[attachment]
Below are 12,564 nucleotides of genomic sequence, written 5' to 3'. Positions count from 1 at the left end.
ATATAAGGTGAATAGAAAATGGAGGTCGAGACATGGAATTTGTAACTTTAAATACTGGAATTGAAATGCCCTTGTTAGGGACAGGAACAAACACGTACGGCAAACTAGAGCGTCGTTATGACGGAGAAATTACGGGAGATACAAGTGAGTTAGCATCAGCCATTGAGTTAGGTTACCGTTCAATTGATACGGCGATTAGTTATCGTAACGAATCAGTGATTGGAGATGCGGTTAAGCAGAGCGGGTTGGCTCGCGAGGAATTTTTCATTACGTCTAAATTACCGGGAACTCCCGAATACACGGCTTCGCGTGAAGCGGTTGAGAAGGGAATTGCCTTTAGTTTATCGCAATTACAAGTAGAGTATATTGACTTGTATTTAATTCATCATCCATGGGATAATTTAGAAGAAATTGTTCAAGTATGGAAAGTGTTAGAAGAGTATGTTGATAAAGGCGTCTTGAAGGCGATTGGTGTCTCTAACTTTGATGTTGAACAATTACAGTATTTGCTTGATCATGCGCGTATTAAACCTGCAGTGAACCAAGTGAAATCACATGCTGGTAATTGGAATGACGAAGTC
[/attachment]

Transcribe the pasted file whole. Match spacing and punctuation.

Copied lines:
Below are 12,564 nucleotides of genomic sequence, written 5' to 3'. Positions count from 1 at the left end.
ATATAAGGTGAATAGAAAATGGAGGTCGAGACATGGAATTTGTAACTTTAAATACTGGAATTGAAATGCCCTTGTTAGGGACAGGAACAAACACGTACGGCAAACTAGAGCGTCGTTATGACGGAGAAATTACGGGAGATACAAGTGAGTTAGCATCAGCCATTGAGTTAGGTTACCGTTCAATTGATACGGCGATTAGTTATCGTAACGAATCAGTGATTGGAGATGCGGTTAAGCAGAGCGGGTTGGCTCGCGAGGAATTTTTCATTACGTCTAAATTACCGGGAACTCCCGAATACACGGCTTCGCGTGAAGCGGTTGAGAAGGGAATTGCCTTTAGTTTATCGCAATTACAAGTAGAGTATATTGACTTGTATTTAATTCATCATCCATGGGATAATTTAGAAGAAATTGTTCAAGTATGGAAAGTGTTAGAAGAGTATGTTGATAAAGGCGTCTTGAAGGCGATTGGTGTCTCTAACTTTGATGTTGAACAATTACAGTATTTGCTTGATCATGCGCGTATTAAACCTGCAGTGAACCAAGTGAAATCACATGCTGGTAATTGGAATGACGAAGTC